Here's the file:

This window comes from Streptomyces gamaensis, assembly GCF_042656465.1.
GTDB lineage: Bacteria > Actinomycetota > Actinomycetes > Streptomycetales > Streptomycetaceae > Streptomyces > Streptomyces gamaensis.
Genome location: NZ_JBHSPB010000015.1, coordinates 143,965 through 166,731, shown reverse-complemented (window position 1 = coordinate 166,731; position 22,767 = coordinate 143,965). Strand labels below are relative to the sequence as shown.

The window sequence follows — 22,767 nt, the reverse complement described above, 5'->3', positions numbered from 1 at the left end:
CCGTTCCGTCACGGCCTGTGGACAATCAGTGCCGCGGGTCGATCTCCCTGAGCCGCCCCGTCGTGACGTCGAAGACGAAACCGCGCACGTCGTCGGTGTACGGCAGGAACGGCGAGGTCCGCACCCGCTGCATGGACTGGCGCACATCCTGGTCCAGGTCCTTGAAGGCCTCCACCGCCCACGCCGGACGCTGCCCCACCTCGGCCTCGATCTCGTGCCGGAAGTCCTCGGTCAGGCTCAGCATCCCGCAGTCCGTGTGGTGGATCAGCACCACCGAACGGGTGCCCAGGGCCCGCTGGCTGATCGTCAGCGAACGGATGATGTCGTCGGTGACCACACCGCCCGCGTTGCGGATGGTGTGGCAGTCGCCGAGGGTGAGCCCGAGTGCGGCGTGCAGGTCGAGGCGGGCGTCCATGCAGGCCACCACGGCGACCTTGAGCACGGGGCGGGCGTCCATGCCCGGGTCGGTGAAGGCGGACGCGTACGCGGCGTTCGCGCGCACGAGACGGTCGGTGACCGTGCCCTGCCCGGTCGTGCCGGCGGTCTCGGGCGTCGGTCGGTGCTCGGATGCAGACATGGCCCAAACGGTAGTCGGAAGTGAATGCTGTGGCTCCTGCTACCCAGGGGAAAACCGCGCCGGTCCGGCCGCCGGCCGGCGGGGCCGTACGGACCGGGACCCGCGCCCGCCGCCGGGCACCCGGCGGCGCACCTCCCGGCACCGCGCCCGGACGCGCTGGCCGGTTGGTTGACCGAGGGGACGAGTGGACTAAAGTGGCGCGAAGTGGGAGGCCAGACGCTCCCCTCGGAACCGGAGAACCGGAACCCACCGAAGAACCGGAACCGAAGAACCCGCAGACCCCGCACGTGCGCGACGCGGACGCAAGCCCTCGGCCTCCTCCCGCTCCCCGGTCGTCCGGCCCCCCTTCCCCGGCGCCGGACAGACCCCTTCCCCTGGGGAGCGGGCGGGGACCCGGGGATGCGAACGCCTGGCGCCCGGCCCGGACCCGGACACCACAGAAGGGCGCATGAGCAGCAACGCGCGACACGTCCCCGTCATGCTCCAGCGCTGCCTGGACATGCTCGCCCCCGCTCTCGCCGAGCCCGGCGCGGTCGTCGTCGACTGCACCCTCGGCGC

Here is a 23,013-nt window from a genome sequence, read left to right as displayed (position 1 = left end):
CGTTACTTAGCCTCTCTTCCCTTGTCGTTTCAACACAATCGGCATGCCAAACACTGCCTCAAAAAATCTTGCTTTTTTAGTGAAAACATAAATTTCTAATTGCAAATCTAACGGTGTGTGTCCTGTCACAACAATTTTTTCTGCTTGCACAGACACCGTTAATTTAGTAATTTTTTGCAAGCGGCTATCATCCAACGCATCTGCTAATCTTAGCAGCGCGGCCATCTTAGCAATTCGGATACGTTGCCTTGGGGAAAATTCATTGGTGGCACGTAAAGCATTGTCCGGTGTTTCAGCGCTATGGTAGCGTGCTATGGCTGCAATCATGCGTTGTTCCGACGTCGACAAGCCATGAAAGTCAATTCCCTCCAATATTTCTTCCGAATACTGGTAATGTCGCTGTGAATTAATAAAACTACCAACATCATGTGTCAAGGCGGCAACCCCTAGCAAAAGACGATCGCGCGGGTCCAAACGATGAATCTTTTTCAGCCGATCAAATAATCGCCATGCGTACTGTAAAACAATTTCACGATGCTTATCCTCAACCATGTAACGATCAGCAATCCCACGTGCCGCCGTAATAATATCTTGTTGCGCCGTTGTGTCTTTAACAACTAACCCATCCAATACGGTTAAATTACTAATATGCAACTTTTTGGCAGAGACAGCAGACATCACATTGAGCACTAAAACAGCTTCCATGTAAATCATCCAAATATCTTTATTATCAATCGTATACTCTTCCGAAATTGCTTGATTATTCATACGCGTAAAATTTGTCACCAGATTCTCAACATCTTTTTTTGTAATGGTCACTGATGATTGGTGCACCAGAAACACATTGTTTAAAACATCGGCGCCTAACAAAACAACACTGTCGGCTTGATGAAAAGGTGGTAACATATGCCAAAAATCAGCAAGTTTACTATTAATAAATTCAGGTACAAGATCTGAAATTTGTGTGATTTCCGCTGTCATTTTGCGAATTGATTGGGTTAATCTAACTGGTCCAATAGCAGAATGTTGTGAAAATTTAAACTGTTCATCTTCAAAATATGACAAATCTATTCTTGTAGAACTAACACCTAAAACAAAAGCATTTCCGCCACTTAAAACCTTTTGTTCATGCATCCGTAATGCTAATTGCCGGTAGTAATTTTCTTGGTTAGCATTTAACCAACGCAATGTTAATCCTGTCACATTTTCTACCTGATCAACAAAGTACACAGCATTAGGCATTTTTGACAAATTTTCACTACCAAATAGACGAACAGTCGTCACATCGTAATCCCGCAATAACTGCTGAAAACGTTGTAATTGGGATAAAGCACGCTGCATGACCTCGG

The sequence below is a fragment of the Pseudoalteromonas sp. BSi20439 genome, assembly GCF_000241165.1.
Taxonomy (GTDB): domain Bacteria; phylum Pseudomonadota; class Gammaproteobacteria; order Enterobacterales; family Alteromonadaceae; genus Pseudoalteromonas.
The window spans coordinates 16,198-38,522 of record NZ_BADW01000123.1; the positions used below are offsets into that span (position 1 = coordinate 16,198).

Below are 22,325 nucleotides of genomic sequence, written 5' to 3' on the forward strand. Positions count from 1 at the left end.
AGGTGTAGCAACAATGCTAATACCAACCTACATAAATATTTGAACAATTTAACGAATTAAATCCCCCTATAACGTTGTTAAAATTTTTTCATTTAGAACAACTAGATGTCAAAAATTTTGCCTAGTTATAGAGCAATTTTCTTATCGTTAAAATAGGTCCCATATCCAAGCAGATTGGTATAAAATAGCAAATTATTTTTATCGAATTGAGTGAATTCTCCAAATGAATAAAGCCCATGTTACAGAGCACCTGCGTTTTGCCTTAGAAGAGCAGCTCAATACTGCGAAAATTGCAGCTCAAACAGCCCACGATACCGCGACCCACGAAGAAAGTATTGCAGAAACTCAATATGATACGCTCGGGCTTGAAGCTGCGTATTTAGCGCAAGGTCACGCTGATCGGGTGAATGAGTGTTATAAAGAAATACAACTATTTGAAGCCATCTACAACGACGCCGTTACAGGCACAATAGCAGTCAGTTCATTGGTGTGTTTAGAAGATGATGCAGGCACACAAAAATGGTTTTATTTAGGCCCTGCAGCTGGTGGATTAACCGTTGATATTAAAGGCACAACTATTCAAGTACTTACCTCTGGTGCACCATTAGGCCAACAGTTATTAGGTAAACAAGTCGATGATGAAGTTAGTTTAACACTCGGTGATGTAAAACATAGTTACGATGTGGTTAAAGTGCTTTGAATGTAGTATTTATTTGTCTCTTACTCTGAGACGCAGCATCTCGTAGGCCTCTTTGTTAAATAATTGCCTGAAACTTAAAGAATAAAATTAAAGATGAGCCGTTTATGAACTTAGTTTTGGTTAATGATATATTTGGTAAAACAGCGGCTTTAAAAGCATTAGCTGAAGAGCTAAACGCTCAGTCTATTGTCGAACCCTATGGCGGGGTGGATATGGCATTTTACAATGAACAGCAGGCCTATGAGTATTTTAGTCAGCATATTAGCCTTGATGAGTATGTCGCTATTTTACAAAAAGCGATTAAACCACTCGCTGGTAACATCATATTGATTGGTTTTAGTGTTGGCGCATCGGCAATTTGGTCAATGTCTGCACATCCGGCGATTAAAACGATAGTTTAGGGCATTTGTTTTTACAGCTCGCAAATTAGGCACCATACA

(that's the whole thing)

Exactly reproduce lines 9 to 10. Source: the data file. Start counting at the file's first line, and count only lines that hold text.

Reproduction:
Taxonomy (GTDB): domain Bacteria; phylum Pseudomonadota; class Gammaproteobacteria; order Enterobacterales; family Alteromonadaceae; genus Pseudoalteromonas.
The window spans coordinates 16,198-38,522 of record NZ_BADW01000123.1; the positions used below are offsets into that span (position 1 = coordinate 16,198).